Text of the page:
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Trademarks ...
Words and images that identify your unique brand

TRADEMARKS are very powerful. They identify your brand so your clients recognize your name or logo as associated with your goods and services. Picking a good trademark is essential for brand protection.



Definition: A trademark is a word/phrase/logo that identifies the source of goods or services sold in commerce.It’s important to have a strong trademark that is inherently distinctive. This means your trademark quickly and clearly identifies you as the source of your goods or services.



Strong trademarks are typically creative or unique, setting you apart from your competitors. These trademarks include FANCIFUL, ARBITRARY, or SUGGESTIVE trademarks.


FANCIFUL trademarks are invented words. They only have meaning in relation to their goods or services. For example, Exxon® for petroleum, Pepsi® for soft drinks, Nike, Amazon, and “X” for Twitter! These words don’t really mean anything. They are very strong marks because they are entirely FANCIFUL.​


ARBITRARY trademarks are actual words that have no association with the underlying goods or services. Think of the term “APPLE.” If an apple orchard tried to register the word “apple” as a trademark for the type of apples they grow, that trademark wouldn’t be registerable, because it would be considered “descriptive” (see below). But, Apple® has been registered as a trademark for computers because it is arbitrary and unique. Others include Google® (search engine), Target® (stores), Subway® (sandwiches).​


SUGGESTIVE trademarks are words that suggest some quality of the goods or services, but DO NOT actually DESCRIBE the type of goods or a quality of the goods or services. Consider Jaguar® for cars – it suggests speed and beauty. Coppertone® for sun-tanning products – it suggests it will make your skin shimmer like copper. Others include Netflix® (movie rental) and Microsoft® (software) and Sleep Number® (beds).


WEAK AND POOR TRADEMARKSWeak trademarks are hard to protect against competitors and often are not federally registrable. These include DESCRIPTIVE and GENERIC trademarks.


DESCRIPTIVE trademarks merely describe some aspect of your goods or services without identifying or distinguishing the source of those goods or services. They are much harder to register. They’re only registrable in certain circumstances, such as your trademark gaining distinctiveness through extensive use in commerce over many years. The USPTO will ask you to provide evidence of distinctiveness if you want to do this.Some examples of descriptive trademarks are:“IBM”“American Airlines”“Creamy” for yogurt“Apple pie” for potpourri smelling of apple pie“Bed & breakfast registry” for lodging reservations services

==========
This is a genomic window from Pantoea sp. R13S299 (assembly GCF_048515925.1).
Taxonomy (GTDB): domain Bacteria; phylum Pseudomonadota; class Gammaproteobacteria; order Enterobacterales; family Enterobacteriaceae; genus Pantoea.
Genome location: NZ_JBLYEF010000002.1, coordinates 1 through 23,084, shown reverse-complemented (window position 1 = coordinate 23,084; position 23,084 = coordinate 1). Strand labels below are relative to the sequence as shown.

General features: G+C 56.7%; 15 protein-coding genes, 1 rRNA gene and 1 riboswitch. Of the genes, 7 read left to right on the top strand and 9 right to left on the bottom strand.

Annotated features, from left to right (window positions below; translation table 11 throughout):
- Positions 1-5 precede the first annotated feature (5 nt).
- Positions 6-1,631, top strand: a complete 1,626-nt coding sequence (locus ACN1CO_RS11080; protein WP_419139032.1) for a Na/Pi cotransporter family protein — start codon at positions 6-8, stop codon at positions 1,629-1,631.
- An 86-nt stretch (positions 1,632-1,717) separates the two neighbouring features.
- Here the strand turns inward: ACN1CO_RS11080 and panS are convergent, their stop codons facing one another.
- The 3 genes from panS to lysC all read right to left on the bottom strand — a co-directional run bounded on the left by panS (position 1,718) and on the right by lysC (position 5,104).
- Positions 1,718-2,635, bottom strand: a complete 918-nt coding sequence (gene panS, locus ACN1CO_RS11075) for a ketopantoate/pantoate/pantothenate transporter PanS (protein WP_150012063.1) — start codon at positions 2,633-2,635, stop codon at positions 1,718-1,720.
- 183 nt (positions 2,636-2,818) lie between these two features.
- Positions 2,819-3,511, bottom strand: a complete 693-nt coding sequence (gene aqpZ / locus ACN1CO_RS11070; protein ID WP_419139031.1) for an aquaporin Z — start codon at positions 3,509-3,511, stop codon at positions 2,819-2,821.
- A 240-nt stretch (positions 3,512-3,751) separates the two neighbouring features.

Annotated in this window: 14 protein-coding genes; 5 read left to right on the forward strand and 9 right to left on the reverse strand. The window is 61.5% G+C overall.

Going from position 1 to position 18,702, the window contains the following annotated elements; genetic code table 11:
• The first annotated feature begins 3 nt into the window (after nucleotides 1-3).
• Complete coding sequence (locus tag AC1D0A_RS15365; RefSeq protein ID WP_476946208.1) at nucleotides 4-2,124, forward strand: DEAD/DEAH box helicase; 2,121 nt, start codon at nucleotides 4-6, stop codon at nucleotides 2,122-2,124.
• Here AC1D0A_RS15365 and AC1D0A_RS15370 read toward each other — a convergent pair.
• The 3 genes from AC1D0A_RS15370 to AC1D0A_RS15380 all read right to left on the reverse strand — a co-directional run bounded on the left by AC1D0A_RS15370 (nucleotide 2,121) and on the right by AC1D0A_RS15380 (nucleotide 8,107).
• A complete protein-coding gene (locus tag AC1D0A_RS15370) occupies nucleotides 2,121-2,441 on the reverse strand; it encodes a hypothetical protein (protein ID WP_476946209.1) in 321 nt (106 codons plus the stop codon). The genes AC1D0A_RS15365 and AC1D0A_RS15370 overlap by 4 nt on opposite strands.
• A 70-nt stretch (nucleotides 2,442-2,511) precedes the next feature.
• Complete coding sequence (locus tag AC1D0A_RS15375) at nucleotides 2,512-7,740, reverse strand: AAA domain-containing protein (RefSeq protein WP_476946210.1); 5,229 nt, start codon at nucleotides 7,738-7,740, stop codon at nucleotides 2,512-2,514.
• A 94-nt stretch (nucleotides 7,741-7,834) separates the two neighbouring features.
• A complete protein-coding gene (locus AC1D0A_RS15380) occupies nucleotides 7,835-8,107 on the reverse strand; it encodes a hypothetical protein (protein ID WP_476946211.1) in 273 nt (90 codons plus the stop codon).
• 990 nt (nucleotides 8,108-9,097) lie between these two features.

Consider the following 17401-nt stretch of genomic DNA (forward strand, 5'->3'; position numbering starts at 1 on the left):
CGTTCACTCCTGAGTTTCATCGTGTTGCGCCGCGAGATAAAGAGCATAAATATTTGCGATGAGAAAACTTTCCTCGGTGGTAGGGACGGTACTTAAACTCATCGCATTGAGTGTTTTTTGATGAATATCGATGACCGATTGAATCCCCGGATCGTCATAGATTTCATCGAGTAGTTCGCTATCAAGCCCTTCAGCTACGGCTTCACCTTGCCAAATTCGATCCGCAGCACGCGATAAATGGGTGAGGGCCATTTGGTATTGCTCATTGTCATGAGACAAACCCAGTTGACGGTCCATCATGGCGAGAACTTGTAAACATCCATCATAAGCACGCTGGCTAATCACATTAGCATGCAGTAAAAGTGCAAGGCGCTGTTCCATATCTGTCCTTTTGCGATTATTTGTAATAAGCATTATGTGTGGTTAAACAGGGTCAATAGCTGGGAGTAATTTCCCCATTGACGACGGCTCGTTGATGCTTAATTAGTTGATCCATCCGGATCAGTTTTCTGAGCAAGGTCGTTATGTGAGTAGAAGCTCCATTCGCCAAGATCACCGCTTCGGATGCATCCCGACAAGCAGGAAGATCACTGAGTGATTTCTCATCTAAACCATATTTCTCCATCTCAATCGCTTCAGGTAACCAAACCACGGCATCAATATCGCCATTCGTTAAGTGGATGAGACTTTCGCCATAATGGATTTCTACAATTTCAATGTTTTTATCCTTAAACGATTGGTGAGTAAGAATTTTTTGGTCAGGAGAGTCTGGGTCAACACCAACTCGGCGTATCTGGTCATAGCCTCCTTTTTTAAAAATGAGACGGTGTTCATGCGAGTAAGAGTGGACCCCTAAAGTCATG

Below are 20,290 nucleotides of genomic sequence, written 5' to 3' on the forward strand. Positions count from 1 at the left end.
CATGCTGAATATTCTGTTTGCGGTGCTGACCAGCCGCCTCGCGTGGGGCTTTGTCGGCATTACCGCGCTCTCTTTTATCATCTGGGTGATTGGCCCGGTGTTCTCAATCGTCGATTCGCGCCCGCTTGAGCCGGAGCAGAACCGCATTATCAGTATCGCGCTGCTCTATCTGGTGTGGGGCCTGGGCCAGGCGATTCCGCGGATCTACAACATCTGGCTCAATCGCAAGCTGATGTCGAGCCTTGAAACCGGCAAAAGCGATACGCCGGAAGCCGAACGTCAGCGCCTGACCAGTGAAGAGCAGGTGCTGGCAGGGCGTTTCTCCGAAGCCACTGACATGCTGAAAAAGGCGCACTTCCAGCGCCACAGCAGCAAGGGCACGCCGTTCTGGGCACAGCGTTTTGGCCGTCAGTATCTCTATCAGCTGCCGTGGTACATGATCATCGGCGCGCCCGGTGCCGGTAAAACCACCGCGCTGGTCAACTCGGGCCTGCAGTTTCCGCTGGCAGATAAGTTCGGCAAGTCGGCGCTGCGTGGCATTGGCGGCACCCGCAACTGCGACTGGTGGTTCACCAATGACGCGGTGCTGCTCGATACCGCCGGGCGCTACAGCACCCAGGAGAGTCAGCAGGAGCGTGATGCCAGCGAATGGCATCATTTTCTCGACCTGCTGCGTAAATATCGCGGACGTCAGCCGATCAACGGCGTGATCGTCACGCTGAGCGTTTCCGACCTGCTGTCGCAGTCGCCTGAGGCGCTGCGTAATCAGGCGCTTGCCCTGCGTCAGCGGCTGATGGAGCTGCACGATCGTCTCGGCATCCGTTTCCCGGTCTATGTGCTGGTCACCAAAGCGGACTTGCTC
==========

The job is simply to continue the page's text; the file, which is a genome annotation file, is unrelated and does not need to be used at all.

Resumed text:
Descriptive marks CAN be registered, but you have to register them on the SUPPLIMENTAL TRADEMARK REGISTER first and then later, if you can show evidence of distinctiveness, you can register them on the PRINCIPLE TRADEMARK REGISTER. The PRINCIPAL REGISTER is reserved for trademarks that are considered under the law to be “distinctive.” In contrast, the SUPPLEMENTAL REGISTER is for non-distinctive marks, which are trademarks that have not yet acquired distinctiveness or “secondary meaning” in the minds of consumers. The disadvantage of filing for registration on the Supplemental Register is that there is no automatic legal presumption of validity because a mark is presumed to be non-distinct. The benefits of Registration on the Supplemental Register are (i) You can say the trademark is “Registered.” (ii) You can use the ® symbol. (iii) You can sue for trademark infringement in Federal Court. After five (5) years of usage and/or registration on the Supplemental Register, the registrant can apply for registration of the mark on the Principal Register.


GENERIC trademarks aren’t even trademarks. They’re merely the common, everyday name for your goods or services. As such, they do not indicate source and cannot function as trademarks. Therefore, generic trademarks are not federally registrable.


Some examples of generic marks are: “Bike” for bicycles; “Tasty Bagels” for a bagel shop; “E-ticket” for computerized reservation and ticketing of transportation services.​


Even if you pick a great trademark, that is FANCIFUL or ARBITRARY, it can still be rejected is it is likely to be confused with somebody else’s mark that is in use and was being used before your registration. This is called LIKELIHOOD OF CONFUSION (LOC) and is the most common reason for a mark being rejected, so you have to take it seriously. Once you file your trademark, the USPTO trademark examiner conducts a search for conflicting marks and this includes looking for LOC issues. Likelihood of confusion exists between trademarks when the marks are so similar and the goods and/or services for which they are used are so related that consumers would mistakenly believe they come from the same source. Likelihood of Confusion is determined by looking at the following factors:(i) Similarity of the mark – the way it looks or sounds.(ii) Similarity of goods/services – are they similar, related or the same?(iii) Similarity of the parties' trade channels.(iv) The conditions under which sales are made to buyers (impulse or sophisticated purchasing decision)(v) Evidence of actual confusion.


OTHER FACTORS TO CONSIDERConsider how well the public will remember, pronounce, and spell your trademark. Consider the availability of the DOMAIN NAME and similar domain names. If you plan to market your goods or services outside the United States under the same trademark, consider whether your trademark has a different meaning when translated into a foreign language, particularly if the translated word could be considered offensive.

We will screen and file your trademark for just $595. It may be the best money you ever spend on your brand!

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